10th July

In today’s gospel (see bottom of this page) there are two healing miracles of Jesus. Those requesting the miracles were tuned into Jesus’ presence but really believed in his goodness and divine power. Two thousand years later the gift of faith allows those who possess it to similarly tune into Jesus’ presence, goodness and divine power. What is the basis of this wonderful gift? This question is answered by the following commentary on last Sunday’s Mass readings. It comes from the National Catholic Register website. It is entitled “Why we can’t find Jesus.”

Juliaan_de_Vriendt_-_Suffer_the_Little_Children_come_to_Me

Sometimes we have trouble seeing Jesus in our lives. Maybe we are stressed out in a way that doesn’t match the peace he promised. Maybe we feel stretched thinner than the “abundant life” he promised. Maybe we feel we have sought but not found; that we have knocked, but the door has not been opened.

Today Jesus tells us why.

“I give praise to you, Father, Lord of heaven and earth, for although you have hidden these things from the wise and the learned, you have revealed them to little ones,” he says.

The wise and learned don’t see him. Those who are not “little” do not see him.

Those busy succeeding on the world’s terms don’t see him.  Those who want to have everything their way don’t see him. The contentious, argumentative people who always have to be right don’t see him. Those who are always searching for the more comfortable, easy way to please themselves don’t see him.

Today’s first reading from Zechariah amplifies the point by reminding us who God is. “He shall banish the chariot,” a symbol of power. He will banish “the warrior’s bow,” a symbol of conflict. “His dominion shall be from sea to sea,” leaving no room for any other dominion — including those of us who try to dominate at work, at home, or in whatever room we happen to be in at any given moment.

Instead, he will come to us “meek and riding on an ass.”

He isn’t what we expect.

He doesn’t prove he is right. He doesn’t force himself on anyone. He doesn’t imperiously demand his way. He just quietly is who he is and invites us to follow him.

“You are not in the flesh,” says St. Paul in the second reading. “On the contrary, you are in the spirit, if only the Spirit of God dwells in you.”

Those who live according to the flesh won’t follow him, because they don’t let the Spirit of God in. Those who try to impress with wealth, position or prestige, won’t follow him, because the spirit of Christ is not in them.

But he does tell us who will follow him. “Come to me, all you who labor and are burdened, and I will give you rest,” Jesus says. “Take my yoke upon you and learn from me, for I am meek and humble of heart; and you will find rest for yourselves.  For my yoke is easy and my burden light.”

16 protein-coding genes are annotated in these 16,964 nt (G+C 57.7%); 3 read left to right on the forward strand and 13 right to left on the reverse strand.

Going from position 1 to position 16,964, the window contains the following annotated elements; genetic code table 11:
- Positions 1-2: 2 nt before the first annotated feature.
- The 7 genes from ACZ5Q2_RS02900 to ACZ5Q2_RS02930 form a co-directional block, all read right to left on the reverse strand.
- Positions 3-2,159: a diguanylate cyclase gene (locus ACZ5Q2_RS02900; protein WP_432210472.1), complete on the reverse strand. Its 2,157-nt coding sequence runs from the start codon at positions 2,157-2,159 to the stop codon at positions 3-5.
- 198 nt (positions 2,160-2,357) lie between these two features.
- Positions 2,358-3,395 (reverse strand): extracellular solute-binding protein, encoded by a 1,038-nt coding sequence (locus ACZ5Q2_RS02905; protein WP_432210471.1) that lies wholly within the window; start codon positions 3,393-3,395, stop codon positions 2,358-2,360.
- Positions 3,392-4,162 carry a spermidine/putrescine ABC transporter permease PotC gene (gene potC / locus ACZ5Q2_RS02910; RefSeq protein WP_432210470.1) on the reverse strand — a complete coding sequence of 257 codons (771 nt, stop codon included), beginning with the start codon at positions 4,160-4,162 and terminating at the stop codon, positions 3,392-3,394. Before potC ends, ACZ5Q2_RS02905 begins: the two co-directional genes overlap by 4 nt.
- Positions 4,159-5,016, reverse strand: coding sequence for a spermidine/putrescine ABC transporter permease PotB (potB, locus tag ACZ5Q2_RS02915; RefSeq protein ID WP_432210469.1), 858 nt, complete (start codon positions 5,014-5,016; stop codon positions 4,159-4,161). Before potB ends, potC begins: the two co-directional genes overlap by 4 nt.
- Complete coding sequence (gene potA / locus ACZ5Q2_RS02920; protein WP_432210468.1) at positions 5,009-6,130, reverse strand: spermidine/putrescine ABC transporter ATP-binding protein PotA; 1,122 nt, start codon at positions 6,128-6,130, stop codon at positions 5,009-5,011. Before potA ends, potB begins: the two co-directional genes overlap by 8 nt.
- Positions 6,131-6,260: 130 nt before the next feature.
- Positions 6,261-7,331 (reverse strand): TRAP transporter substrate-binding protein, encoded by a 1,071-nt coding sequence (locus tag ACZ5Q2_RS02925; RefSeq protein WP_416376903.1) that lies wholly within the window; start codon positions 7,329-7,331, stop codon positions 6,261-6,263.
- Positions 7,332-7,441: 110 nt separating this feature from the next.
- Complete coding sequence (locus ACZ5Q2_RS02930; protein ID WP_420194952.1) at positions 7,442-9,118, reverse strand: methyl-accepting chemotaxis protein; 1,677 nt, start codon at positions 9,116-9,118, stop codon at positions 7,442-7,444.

The tired see him.

The overworked see him.

Those looking for rest see him.

Those who have given up expecting the world to satisfy them are ready to look for him.

Only when we finally get in line with the “little ones” do we see Jesus.

Those who stare at their phone don’t see the sunset, those who stay in the office don’t feel the breeze, those who always have to prove themselves never get to know themselves, and those who look to the world’s comforts are restless forever.

The little ones have found the truth and true peace and purpose: “Blessed are you, Father, Lord of heaven and earth; you have revealed to little ones the mysteries of the kingdom.”

Tom Hoopes is writer in residence at Benedictine College

and author of The Fatima Family Handbook.

Gospel                                  Matthew 9:18-26
My daughter has just died, but come and lay your hand on her and her life will be saved

W
hile Jesus was speaking to them, up came one of the officials, who bowed low in front of him and said, ‘My daughter has just died, but come and lay your hand on her and her life will be saved’. Jesus rose and, with his disciples, followed him.

Then from behind him came a woman, who had suffered from a haemorrhage for twelve years, and she touched the fringe of his cloak, for she said to herself, ‘If I can only touch his cloak I shall be well again’. Jesus turned round and saw her; and he said to her, ‘Courage, my daughter, your faith has restored you to health’. And from that moment the woman was well again.

When Jesus reached the official’s house and saw the flute-players, with the crowd making a commotion he said, ‘Get out of here; the little girl is not dead, she is asleep’. And they laughed at him. But when the people had been turned out he went inside and took the little girl by the hand; and she stood up. And the news spread all round the countryside.

The Word of the Lord.

 

 

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